Wait. Aren't praying mantises hot, yet evil, women who devour men like Xander Harris in that one episode of Buffy the Vampire Slayer? And does that mean you're telling me I can purchase and hatch between 50 and 200 women out of a couple of thumb-sized eggs? For around $20? Dude. Sign me up. I don't care. I'll risk being eaten alive by one of them!
Damn. I see now that praying mantises--at least the kind sold on Amazon--are actually arthropods and territorial stalkers of insects. They will spend days tracking their prey, awaiting the perfect moment to attack, deliver a fatal bite to the neck, and savor each bit of their poor sap of a meal. So if you're looking for a bug who won't eat up your garden but who will destroy the bugs who will eat up your garden and who will use an exhilarating display of pomp and circumstance to do so, the praying mantis is your bugly man (though I'll still always think of them as human women).
An organic means of pest control, praying mantises can also work in tandem with ladybugs, which they won't stalk and kill. Because even cannibalistic killers like ladybugs. The listing here is for 2 praying mantis eggs, each of which promises to hatch 50 to 200 mantids that will crawl out from tiny flaps in the egg cases and hang from silken threads for a couple of hours until they're dry enough to take off--check out the above videos for a look-see into how that's going to play out.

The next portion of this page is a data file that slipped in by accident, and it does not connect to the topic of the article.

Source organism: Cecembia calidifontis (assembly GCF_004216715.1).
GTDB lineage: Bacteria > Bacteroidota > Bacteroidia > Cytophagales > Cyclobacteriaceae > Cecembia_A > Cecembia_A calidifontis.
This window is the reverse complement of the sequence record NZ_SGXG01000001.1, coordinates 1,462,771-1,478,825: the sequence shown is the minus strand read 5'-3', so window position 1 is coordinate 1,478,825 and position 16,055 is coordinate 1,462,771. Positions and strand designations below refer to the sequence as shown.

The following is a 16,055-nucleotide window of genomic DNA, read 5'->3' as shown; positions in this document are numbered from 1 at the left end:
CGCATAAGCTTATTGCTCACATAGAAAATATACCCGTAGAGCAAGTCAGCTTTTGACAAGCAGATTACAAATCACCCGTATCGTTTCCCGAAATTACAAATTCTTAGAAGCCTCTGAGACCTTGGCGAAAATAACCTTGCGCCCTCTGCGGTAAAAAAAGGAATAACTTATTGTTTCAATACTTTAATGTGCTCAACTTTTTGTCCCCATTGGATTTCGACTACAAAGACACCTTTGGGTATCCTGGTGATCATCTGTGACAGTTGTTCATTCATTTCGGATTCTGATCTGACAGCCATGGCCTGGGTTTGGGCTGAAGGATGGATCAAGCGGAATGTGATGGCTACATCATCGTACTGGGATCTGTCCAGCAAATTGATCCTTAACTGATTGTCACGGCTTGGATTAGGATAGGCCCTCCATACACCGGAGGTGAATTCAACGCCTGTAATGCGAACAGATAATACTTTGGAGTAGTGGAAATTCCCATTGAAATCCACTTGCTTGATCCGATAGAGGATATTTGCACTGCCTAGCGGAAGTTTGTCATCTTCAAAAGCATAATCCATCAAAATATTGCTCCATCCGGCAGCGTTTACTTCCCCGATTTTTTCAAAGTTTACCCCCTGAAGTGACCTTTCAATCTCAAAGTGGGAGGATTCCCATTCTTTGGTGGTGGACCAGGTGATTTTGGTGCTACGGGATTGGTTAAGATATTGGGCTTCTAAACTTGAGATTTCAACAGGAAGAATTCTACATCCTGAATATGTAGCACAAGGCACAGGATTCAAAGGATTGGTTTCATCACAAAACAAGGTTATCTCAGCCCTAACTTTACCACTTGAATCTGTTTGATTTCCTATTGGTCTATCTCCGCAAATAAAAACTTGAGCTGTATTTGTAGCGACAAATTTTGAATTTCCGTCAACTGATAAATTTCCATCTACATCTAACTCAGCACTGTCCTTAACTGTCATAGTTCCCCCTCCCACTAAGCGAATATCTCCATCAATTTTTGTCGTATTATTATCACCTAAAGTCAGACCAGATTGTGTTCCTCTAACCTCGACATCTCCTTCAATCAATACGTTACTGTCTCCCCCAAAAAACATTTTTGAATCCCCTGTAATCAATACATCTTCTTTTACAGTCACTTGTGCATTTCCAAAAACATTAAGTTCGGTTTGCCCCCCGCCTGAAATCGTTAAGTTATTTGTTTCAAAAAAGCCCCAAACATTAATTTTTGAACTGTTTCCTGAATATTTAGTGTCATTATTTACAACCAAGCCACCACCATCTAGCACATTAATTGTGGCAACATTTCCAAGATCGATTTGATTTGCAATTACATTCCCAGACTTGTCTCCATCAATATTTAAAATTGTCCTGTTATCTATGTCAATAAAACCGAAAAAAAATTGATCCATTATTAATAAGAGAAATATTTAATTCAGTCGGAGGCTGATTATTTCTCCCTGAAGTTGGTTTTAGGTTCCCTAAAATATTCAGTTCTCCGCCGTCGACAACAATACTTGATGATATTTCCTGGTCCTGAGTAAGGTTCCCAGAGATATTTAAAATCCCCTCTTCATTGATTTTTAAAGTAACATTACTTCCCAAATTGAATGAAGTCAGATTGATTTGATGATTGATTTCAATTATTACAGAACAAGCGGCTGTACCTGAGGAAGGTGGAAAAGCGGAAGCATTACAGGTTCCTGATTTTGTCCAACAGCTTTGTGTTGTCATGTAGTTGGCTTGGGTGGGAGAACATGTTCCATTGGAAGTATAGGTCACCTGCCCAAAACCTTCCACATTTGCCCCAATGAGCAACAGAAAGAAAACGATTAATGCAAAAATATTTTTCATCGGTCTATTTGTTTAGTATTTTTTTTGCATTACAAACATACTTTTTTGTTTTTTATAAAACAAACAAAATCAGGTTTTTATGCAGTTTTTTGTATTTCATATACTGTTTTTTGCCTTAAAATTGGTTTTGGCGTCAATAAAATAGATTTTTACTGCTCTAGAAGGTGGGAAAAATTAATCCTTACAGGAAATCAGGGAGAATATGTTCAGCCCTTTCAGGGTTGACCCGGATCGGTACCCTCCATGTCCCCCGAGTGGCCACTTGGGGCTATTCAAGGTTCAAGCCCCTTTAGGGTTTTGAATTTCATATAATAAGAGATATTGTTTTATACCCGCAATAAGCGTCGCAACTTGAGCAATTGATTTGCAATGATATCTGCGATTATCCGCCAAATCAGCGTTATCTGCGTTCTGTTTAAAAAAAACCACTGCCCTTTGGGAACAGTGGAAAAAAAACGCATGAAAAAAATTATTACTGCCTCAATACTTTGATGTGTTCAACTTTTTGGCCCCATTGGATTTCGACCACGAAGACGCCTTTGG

To tend to the eggs after purchase, you can 1) attach them to a twig or plant--if you buy more than two, don't affix more than two per 3,000 square feet or 2) put them in a paper bag and fold the top so you'll know when they've hatched. For the second option, place the bag in a warm spot with direct sunlight, and periodically open it to see if hatching has occurred. Once the babies are amok, release them into the garden. Hatching can take up to 8 weeks.